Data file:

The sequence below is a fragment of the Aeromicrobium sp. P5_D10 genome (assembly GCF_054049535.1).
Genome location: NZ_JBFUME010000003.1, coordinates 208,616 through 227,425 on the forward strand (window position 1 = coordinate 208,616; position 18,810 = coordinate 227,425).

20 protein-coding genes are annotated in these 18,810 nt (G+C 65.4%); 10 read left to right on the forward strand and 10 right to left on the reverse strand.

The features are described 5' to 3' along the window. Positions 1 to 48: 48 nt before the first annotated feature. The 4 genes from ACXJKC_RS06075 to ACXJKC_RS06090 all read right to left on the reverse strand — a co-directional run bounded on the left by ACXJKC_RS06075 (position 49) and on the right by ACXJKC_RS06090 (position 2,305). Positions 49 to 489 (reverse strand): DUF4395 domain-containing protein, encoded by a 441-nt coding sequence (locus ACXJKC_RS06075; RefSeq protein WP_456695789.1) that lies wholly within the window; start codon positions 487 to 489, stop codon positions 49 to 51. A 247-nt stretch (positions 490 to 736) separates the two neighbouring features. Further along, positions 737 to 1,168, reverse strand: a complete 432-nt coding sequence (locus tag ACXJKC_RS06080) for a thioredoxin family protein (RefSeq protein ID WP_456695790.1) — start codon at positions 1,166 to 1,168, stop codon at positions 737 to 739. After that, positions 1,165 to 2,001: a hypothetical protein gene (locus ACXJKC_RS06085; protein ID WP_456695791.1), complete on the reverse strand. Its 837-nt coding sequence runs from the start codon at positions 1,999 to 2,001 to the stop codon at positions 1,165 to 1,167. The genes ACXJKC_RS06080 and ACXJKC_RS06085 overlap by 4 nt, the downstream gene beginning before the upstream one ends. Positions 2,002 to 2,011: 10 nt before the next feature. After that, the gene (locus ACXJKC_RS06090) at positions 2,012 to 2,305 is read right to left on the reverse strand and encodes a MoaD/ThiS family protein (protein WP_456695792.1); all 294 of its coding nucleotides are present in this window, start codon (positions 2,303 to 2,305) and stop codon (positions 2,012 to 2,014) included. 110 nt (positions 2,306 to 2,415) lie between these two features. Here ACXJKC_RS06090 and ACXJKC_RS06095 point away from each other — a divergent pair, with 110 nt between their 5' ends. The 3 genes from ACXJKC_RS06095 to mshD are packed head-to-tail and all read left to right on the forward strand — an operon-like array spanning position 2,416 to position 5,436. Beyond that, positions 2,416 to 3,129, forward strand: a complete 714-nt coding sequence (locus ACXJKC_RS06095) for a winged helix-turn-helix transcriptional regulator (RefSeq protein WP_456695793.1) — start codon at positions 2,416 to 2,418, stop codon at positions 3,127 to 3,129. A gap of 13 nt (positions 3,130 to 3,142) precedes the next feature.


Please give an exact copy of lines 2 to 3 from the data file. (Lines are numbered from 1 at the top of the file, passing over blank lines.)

Genome location: NZ_JBFUME010000003.1, coordinates 208,616 through 227,425 on the forward strand (window position 1 = coordinate 208,616; position 18,810 = coordinate 227,425).

20 protein-coding genes are annotated in these 18,810 nt (G+C 65.4%); 10 read left to right on the forward strand and 10 right to left on the reverse strand.